The intellectual property division (IPD) of the ministry of economic affairs (MoEA) has finally established a registry for patents as mandated by the Industrial Property Act of the kingdom of Bhutan, 2001. This means inventors are provided with an effective means to protect and promote their inventions.
In simple terms, a patent is an exclusive right granted for an invention, which is a product or a process that provides a new way of doing something, or offers a new technical solution to a problem. It is an official license from the government giving one person or business the right to make and sell a particular product or process and to prevent others from doing the same.
The registration has been opened to all interested individuals and companies from March 1, 2012. An applicant must file a patent application with the Intellectual Property Division, MoEA which will assess whether it meets the requirements of the Industrial Property Act of 2001 and the regulations pertaining to it. A patent protection gives the owner of the patent the exclusive right to stop others from manufacturing, using and or selling the owner’s invention in Bhutan without the owner’s consent or permission.
The cost of filing a patent application is Nu 3,000.
The IPD office has received two applications for the first ever patent registration. An intellectual property (IP) officer with the IPD, Kencho Palden said, “We have received two applications, one from the country and the other from a foreign inventor.”
Earlier, certain newspapers had written about issuing the first patent to a joint venture between the National Biodiversity Centre (NBC) and Quantum Pharmaceuticals Limited (QPL), a Swiss company which conducted research studies on an orchid (cymbidium erythraeum) commonly known as ola tshe. It was found that ola tshe could be an ingredient for some cosmetic products.
However, Kencho Palden said information regarding the applicants is kept confidential to protect the interest of the inventors. “We have not received any report of studies or research from them(NBC and QPL)”, he said.
Kencho Palden explained that “patent is territorial right. A patent granted in India doesn’t mean it will be protected in Bhutan.” For instance, Bhutan refrains from providing patents for natural plants while it may be not true in other countries.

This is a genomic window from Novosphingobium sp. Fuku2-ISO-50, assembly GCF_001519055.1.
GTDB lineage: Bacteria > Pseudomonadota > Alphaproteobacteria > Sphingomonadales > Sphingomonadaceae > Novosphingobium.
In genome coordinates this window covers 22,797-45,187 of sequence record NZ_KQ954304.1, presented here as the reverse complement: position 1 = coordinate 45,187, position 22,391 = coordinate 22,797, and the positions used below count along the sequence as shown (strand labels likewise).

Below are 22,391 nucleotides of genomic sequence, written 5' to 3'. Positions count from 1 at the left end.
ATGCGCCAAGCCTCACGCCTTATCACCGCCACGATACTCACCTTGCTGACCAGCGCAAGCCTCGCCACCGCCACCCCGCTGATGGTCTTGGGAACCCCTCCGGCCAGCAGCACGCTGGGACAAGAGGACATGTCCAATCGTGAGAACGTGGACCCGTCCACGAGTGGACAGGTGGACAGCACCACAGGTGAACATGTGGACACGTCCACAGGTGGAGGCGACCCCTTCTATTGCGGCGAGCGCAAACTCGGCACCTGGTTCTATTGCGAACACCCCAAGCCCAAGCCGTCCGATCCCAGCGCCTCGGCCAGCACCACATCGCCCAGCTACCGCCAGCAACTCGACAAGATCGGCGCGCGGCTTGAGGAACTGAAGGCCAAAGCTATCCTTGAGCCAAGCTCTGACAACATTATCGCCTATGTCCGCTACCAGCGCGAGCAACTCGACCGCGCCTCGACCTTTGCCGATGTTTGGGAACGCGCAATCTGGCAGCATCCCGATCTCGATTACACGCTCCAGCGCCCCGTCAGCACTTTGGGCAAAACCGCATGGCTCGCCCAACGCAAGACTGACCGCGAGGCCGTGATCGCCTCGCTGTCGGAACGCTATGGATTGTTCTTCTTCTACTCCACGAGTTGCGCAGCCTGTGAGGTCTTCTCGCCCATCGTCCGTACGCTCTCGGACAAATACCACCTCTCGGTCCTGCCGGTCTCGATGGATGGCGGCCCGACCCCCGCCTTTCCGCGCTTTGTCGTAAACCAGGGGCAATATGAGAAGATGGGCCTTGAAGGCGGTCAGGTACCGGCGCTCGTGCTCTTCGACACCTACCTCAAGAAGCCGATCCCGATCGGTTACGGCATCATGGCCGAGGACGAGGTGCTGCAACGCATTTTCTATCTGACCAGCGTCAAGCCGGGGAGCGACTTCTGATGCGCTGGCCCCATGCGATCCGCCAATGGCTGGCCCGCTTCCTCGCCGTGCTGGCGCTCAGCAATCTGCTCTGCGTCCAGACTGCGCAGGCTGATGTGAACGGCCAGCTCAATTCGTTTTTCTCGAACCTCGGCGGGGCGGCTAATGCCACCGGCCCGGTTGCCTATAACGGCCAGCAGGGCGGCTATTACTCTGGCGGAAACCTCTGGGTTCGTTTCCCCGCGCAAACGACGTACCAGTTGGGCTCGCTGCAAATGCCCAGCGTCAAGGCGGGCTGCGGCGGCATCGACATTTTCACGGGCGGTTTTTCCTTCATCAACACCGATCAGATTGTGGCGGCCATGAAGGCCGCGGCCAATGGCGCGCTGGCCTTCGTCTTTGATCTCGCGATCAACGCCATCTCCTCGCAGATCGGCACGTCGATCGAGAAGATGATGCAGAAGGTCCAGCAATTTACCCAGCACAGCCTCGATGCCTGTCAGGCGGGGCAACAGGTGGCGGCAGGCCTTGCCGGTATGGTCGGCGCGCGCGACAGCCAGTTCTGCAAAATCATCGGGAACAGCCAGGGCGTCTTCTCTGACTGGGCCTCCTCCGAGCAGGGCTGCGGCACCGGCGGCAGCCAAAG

However, bottlenecks cannot be avoided. Like many developing countries, the IPD office lacks technical capacity to provide patents to inventors. IPD office shall accept applications and forward it to the World Intellectual Property Organization (WIPO) for examination. WIPO accepts such requests only if they are made by institutions or individuals from developing countries and the service is free of charge. The requests made by private institutions or individuals require the endorsement of a government authority and any information given by the requestor to describe his inquiry will be treated as confidential.
The approximate time taken by IPD in examination of a patent is two years as it needs to undergo different phases. Upon receipt of the request by WIPO, it will be examined by another institute and rigorous examination will follow till registration or disqualification of the patent.
One of the principal mandates of WIPO is to offer technical assistance to developing countries. This also includes the access to and use of technological information contained in patent documents in order to accelerate the economic, social and cultural development in developing countries. In line with this part of its mandate, WIPO has assisted a number of developing countries and countries in transition in establishing their national industrial property information system by providing, for example, expert assistance, training, and collections of patent documents.
A patent is protected 20 years from the date of filing subject to use.
Of all of the forms of intellectual-property protection, patents are the most complex and tightly regulated. Patents are basically copyrights for inventions. Unlike copyrights, patents protect the idea or design of the invention, rather than the tangible form of the invention itself. Consequently, patenting something is a much trickier procedure than copyrighting something.
Statistics show that there are currently more than 10,000 trademarks registered with the IPD. Three designs have been registered out of which two are under examining process. Two patent applications have been received and are under examination.
Bhutan is in the process of drafting the National Intellectual Property policy. A two-page concept paper has also been developed by consultants from WIPO. Kencho Palden said there will be intensive consultations before any of the provisions come into effect.